How I Knew The Fashion Industry Was Where I Belonged

A woman knows by intuition, or instinct, what is best for herself.”

   - Marilyn Monroe

Dear College Girl,

    You have probably gone through a phase where you thought you belonged in a certain career field, industry, friend group, or school. I am here to tell you that it’s perfectly normal to not know where you belong. There is no harm in trying out different hobbies, internships, majors, and people until you find the right fit. In fact, it is by far the smartest thing you can do as a young adult.

    When I received my very first laptop in the fifth grade, I stumbled across the beauty community on Youtube before it really blew up. Seeing women so passionate about something on a social media platform sparked something in me. At the time, I could not formulate into words what I was feeling; I just knew I wanted to live a life full of happiness, success, and confidence.

    From a very young age, I learned the difference between a career and a job through the help of Google and Youtube. During my free time, I would Google different careers and industries such as fashion, cosmetology, teaching, law, etc. I was only ten years old researching these different careers because I was so intrigued. In other words, when adults would ask me what I wanted to be when I was older, my answer would change every three weeks or so.

     Fast forward to high school; I am now a teenager and I still enjoyed learning about various careers. The one industry that stuck with me was fashion. I just didn’t know what in fashion I wanted to do. I wasn’t very creative, so I decided to focus on the business aspect of it such as purchasing and merchandising. This probably sounds great right? Well, I wasn’t very proud or vocal about this. Most of my classmates were interested in STEM careers. Don’t get me wrong, we definitely need more females in STEM, so of course, I was cheering my sisters on regardless. 

    It is no secret that New York City is the fashion capital of the world. It also houses some of the best fashion schools in the nation. Fashion Institute of Technology commonly referred to as FIT, is one of those said schools. When I was conducting my college list, FIT was the first school I researched and visited. It offered a fashion business management program as well as an advertising marketing communications program and I happened to be interested in both.

    The only downside was the location because I really wanted to go away to school and get the traditional college experience. FIT could not give me that. I ended up backing out of the application due to my lack of inspiration for the fashion essay and I had already been accepted to CAU.

    I applied to the other schools as a business major being that, that was another industry I wanted to work in. I was more so interested in the creative aspect of business such as marketing, advertising, management, and entrepreneurship. After I realized I wasn’t going to fashion school in New York, I kind of put that whole dream on the back burner and told myself it was more practical to go into corporate America. I identified a consulting firm I wanted to work for, MBA programs to attend, and that was that. I never had an issue with working in corporate, wearing a suit, or being a business major. As I said, it was another interest of mine. (If you couldn’t tell already, I have a lot). I actually would’ve enjoyed the stability, work-life balance, and daily routine of it all.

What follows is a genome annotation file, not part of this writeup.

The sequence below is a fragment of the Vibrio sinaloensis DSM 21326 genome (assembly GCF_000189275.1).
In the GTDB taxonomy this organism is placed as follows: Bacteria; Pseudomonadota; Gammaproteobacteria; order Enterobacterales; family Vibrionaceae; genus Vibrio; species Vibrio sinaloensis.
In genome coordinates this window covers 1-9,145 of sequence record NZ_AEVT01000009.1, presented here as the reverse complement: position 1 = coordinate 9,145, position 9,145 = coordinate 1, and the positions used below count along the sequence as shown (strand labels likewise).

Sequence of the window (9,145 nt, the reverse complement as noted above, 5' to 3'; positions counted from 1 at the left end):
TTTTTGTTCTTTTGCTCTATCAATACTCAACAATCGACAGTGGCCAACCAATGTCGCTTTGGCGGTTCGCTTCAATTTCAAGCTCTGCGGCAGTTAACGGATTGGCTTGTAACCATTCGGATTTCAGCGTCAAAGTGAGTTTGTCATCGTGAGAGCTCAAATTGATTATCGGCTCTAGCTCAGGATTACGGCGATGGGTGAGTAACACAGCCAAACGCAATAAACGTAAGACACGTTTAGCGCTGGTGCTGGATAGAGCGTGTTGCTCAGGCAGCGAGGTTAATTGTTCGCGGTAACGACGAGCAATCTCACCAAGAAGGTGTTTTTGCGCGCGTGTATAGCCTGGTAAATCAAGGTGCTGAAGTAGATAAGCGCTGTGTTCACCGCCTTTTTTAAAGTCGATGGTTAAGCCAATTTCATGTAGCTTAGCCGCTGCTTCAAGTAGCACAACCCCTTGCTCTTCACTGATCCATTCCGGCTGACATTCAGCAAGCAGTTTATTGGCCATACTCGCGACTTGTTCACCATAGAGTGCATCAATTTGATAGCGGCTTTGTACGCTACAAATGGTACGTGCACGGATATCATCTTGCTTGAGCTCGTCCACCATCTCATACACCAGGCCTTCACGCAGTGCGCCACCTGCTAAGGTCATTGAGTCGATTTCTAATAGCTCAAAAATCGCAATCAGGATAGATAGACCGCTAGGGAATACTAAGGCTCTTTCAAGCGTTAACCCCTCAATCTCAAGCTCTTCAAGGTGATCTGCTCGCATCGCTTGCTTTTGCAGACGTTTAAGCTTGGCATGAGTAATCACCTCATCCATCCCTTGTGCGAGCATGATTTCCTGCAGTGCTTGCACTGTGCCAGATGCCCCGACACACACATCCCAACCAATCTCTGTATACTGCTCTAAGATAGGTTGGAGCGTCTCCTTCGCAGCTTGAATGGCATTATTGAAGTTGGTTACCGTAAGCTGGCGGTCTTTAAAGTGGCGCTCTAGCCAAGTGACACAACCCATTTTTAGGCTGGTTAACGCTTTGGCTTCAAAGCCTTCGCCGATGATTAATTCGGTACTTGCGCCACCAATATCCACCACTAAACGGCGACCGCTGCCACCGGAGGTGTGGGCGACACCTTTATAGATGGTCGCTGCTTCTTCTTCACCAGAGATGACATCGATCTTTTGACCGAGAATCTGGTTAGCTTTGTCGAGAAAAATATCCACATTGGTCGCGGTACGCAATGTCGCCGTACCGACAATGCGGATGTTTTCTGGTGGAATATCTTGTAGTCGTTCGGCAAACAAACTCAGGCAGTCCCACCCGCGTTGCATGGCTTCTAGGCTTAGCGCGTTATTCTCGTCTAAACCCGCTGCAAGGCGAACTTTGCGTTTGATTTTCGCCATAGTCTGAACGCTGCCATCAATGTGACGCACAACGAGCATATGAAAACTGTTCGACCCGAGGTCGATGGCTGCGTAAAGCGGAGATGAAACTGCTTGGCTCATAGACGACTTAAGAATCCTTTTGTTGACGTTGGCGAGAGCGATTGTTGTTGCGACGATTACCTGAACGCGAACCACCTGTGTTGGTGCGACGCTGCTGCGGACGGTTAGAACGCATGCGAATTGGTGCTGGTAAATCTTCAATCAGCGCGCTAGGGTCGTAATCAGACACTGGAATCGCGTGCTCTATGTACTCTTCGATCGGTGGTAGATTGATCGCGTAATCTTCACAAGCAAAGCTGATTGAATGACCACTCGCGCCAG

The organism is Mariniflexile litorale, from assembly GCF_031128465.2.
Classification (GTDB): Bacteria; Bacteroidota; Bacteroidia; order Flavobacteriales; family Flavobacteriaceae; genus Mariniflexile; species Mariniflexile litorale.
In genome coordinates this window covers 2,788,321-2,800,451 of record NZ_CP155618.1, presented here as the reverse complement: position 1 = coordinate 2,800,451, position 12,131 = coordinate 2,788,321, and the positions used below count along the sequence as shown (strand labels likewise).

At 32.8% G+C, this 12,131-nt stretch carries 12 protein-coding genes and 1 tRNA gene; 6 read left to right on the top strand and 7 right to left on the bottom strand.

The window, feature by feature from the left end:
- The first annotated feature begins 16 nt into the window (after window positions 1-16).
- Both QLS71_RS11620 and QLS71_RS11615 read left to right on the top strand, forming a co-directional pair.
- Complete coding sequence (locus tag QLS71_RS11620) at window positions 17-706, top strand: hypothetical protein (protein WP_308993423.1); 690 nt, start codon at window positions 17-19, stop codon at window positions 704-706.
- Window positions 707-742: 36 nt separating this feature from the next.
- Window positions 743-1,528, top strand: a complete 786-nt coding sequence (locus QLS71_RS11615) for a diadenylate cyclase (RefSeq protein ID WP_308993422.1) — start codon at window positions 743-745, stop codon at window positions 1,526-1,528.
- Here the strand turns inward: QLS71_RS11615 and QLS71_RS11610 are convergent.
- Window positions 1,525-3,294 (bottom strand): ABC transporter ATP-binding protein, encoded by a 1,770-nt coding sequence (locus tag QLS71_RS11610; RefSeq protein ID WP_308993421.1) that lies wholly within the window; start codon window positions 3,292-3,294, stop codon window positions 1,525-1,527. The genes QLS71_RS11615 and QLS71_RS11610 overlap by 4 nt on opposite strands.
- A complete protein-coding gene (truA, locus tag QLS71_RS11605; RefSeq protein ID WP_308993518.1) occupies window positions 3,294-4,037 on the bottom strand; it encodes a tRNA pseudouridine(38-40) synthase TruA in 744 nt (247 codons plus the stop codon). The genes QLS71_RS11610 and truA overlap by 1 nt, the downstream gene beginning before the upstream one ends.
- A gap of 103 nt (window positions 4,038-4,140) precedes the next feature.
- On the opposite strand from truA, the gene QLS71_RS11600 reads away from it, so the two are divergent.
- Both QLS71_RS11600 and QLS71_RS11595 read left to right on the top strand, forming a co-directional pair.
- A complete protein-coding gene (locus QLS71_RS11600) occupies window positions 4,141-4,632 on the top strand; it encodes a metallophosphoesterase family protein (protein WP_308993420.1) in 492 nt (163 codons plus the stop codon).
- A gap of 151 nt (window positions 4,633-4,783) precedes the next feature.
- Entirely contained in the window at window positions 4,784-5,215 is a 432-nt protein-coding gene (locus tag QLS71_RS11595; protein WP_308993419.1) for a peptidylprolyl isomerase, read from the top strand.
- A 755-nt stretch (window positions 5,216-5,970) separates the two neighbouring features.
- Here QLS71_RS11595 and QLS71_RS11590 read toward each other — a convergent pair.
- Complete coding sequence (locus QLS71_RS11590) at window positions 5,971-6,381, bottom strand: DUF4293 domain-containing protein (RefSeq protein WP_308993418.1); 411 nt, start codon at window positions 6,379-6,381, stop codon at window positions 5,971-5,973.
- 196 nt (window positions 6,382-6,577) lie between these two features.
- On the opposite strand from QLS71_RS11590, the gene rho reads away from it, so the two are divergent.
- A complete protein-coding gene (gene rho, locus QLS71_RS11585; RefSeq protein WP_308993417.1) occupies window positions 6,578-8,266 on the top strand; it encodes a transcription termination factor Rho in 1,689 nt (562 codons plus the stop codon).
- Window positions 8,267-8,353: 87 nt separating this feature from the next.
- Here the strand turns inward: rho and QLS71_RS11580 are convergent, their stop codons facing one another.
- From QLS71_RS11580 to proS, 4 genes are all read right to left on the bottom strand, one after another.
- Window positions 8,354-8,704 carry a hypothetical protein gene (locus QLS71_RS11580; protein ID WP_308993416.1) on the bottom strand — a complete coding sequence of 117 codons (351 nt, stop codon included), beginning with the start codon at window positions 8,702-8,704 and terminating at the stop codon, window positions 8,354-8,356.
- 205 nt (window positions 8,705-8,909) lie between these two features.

Not to mention, the business school at Clark Atlanta is by far the strongest program with some of the best professors. They instill so much confidence, professionalism, and knowledge in you that you didn’t know you needed. I made so many connections with employers, companies, entrepreneurs, and recruiters within one semester of being here. Even with all this being said, I was able to recognize the fact that deep down, the fashion industry was where I truly wanted to be. I knew this because working on the marketing team for a company I wasn’t passionate about just didn’t captivate me.

    So, I got myself a fashion internship. I won’t share who I am interning for because it doesn’t end until September. Sad to say, the internship isn’t the best. It’s a lot of conference calls, writing notes, and nothing is hands-on. I genuinely feel like it is a bad representation of how fast-paced and energetic the industry really is.

    I am currently looking for more fashion internships that have to do with styling, buying, and merchandising. As I was applying to numerous summer 2019 fashion internships, I realized just how bad I wanted to be in this industry. Working in fashion won’t ever feel like work to me and that is the end goal.

    From this experience, I have learned that it really helps to talk to people in whatever industry you want to work in, get internships, make connections, network, build your resume, and write about your experiences. To the overwhelmed college girl that is reading this, make sure that you are passionate about what you’re in school for because, at the end of the day, it is your name on that degree.

    My sophomore year of college, I might decide that I want to dabble in sports management or tourism, and there is nothing wrong with that. But, right now? I am working towards making it in the fashion industry; an industry that I certainly belong in.